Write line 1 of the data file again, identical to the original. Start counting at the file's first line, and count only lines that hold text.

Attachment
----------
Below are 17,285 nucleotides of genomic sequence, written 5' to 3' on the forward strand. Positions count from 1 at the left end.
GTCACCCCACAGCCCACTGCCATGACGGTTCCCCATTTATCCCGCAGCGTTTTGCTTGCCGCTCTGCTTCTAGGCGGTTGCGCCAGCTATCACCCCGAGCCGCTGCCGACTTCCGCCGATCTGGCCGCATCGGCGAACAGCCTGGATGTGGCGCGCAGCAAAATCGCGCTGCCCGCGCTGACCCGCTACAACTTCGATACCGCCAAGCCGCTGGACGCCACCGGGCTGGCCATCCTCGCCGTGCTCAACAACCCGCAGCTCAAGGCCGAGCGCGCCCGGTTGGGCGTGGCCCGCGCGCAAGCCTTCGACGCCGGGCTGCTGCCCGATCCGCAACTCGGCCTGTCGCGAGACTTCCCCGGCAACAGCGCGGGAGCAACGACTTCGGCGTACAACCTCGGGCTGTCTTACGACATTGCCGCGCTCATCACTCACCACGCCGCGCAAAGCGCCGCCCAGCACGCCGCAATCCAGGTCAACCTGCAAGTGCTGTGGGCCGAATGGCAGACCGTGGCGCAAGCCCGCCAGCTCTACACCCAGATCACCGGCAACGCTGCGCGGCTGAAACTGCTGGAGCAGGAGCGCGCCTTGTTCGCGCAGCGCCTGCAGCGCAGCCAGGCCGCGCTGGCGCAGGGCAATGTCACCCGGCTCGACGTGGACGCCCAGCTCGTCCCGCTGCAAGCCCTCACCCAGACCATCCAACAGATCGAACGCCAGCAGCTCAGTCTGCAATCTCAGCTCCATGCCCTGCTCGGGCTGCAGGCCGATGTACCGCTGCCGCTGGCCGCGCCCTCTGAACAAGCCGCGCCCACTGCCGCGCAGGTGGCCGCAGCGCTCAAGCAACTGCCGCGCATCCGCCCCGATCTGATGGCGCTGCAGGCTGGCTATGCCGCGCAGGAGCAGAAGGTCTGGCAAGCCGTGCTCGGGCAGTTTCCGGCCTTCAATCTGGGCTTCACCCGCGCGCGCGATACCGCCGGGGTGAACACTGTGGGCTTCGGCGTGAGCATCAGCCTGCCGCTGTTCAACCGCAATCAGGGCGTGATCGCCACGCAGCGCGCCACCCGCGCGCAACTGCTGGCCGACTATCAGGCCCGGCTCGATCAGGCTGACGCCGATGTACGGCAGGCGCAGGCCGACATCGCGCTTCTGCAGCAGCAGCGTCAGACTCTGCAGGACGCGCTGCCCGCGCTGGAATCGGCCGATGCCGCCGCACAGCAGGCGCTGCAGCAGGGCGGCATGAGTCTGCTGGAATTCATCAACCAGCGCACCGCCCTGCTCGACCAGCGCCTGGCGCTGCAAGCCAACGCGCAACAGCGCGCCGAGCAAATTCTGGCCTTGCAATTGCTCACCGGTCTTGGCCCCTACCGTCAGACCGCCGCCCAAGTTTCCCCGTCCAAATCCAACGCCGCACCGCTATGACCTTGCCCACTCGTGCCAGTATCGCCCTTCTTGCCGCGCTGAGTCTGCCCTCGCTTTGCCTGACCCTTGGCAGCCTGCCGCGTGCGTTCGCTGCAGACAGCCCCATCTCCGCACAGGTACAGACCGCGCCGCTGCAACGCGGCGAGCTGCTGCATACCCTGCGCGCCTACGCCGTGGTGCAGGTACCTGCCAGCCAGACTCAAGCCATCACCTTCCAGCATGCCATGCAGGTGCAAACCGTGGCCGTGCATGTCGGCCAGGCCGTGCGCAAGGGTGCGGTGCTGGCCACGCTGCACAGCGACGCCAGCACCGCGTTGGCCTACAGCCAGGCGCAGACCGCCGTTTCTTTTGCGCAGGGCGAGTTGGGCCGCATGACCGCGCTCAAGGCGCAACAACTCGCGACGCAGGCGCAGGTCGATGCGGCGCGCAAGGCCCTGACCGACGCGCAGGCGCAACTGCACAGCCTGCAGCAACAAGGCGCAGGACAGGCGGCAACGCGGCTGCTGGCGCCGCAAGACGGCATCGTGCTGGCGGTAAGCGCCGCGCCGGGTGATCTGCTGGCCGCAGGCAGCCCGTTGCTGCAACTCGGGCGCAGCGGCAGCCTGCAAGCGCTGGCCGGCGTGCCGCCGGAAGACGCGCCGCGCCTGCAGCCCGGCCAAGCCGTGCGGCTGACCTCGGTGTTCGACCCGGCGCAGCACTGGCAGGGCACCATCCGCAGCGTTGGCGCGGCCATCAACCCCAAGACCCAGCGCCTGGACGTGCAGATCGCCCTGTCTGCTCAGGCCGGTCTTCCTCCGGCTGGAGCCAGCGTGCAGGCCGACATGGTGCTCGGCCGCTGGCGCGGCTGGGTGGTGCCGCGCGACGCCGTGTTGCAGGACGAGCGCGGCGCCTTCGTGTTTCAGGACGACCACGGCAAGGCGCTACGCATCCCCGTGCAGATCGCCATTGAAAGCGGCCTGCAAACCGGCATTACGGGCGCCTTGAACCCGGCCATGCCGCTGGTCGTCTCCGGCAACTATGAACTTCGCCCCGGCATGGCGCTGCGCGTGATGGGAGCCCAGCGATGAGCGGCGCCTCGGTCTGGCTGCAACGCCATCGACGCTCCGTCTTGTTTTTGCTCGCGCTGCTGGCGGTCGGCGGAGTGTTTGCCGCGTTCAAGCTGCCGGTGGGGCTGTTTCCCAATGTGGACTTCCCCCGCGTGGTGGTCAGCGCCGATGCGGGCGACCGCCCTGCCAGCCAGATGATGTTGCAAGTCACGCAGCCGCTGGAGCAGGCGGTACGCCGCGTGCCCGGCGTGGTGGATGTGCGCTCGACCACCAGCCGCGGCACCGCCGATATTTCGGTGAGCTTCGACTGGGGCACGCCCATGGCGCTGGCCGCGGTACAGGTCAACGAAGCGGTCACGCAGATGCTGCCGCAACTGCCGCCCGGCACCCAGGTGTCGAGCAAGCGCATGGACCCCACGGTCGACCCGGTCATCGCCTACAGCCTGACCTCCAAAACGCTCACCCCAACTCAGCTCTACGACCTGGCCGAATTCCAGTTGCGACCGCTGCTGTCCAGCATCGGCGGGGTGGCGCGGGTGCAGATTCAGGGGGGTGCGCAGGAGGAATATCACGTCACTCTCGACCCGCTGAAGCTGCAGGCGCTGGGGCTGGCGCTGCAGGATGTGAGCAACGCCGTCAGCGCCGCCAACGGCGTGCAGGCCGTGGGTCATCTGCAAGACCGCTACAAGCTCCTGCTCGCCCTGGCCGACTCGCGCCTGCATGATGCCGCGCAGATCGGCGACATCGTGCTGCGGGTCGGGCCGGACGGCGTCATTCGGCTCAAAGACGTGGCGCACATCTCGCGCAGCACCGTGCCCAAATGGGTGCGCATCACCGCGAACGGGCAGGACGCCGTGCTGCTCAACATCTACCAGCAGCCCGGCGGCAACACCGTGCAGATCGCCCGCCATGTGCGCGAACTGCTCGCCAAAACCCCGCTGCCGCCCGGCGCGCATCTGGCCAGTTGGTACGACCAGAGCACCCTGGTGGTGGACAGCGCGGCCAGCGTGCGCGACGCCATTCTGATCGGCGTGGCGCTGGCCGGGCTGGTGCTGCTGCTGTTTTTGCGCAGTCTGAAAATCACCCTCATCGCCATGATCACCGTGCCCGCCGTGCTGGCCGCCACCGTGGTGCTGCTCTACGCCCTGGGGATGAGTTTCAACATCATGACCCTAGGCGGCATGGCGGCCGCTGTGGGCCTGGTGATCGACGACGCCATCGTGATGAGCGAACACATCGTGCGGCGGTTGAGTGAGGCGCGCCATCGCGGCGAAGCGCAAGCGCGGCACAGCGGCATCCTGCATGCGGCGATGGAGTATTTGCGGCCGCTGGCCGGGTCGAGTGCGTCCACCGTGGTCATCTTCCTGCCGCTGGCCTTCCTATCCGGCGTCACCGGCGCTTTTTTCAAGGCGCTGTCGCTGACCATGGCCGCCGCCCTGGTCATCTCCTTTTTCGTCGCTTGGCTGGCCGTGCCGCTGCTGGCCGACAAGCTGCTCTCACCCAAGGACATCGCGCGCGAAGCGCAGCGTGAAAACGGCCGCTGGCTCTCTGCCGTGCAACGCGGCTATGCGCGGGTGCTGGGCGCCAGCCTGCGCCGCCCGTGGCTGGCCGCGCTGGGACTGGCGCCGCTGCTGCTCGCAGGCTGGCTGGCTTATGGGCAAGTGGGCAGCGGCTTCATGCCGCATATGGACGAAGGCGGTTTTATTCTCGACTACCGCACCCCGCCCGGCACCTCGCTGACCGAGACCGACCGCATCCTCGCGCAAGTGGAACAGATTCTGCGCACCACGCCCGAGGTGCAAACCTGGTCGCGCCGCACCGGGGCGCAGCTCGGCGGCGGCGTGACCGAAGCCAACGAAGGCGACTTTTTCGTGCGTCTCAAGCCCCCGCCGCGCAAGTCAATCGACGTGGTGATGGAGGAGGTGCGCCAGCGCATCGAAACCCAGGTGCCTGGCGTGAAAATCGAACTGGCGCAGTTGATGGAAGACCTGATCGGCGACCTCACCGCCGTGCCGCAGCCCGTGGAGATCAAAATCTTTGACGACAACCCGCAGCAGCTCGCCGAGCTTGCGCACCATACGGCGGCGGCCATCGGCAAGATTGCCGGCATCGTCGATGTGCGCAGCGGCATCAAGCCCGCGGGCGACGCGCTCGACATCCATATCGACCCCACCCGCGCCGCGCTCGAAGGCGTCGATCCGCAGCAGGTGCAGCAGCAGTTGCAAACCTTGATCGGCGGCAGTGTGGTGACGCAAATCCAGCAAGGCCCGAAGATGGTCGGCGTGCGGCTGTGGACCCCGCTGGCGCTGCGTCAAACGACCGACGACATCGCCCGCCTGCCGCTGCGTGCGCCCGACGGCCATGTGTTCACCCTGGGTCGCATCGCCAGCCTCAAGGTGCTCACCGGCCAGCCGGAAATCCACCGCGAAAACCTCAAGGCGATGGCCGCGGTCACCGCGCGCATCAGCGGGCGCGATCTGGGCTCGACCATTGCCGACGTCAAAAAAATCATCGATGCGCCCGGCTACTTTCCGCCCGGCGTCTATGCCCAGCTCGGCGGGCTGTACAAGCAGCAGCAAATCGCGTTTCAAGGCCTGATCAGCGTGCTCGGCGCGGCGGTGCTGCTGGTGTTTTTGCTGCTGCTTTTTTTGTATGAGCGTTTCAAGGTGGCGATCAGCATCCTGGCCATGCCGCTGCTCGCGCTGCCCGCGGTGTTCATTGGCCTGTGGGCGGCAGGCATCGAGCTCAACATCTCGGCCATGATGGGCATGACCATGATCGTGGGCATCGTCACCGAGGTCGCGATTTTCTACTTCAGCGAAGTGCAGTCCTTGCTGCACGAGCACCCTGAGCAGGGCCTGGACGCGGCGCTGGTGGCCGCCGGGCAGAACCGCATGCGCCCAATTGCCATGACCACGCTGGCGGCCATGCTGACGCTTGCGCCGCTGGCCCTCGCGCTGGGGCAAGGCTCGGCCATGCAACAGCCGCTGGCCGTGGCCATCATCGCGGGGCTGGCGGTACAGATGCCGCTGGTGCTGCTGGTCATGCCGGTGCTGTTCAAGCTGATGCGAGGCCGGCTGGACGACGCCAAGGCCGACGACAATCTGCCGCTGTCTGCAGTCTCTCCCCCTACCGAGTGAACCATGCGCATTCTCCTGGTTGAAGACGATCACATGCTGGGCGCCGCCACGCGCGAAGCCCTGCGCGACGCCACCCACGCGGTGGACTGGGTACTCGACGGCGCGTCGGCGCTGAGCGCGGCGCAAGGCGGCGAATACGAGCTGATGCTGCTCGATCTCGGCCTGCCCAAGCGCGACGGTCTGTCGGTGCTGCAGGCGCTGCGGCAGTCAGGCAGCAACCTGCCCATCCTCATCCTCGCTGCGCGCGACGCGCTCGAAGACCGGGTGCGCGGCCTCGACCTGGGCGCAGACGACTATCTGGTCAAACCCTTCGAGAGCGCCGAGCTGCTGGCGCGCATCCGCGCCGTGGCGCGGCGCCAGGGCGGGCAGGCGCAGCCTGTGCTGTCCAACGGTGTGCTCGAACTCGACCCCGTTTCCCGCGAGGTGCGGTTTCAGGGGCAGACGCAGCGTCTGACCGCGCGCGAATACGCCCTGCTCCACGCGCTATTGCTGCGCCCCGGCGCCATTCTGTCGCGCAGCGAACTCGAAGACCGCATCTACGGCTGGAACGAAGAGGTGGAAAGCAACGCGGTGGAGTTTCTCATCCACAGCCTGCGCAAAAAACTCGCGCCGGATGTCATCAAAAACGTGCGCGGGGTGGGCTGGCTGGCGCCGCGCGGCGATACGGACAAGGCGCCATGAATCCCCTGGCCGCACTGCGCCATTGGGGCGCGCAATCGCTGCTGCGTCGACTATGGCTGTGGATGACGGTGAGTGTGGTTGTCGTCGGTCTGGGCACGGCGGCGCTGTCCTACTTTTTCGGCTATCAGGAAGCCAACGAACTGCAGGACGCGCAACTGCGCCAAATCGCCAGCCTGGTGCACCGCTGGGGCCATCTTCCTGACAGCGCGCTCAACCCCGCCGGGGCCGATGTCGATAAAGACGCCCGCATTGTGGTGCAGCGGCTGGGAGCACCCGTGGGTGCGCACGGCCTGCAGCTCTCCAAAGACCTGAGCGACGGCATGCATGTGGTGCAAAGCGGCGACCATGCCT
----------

Below are 17,285 nucleotides of genomic sequence, written 5' to 3' on the forward strand. Positions count from 1 at the left end.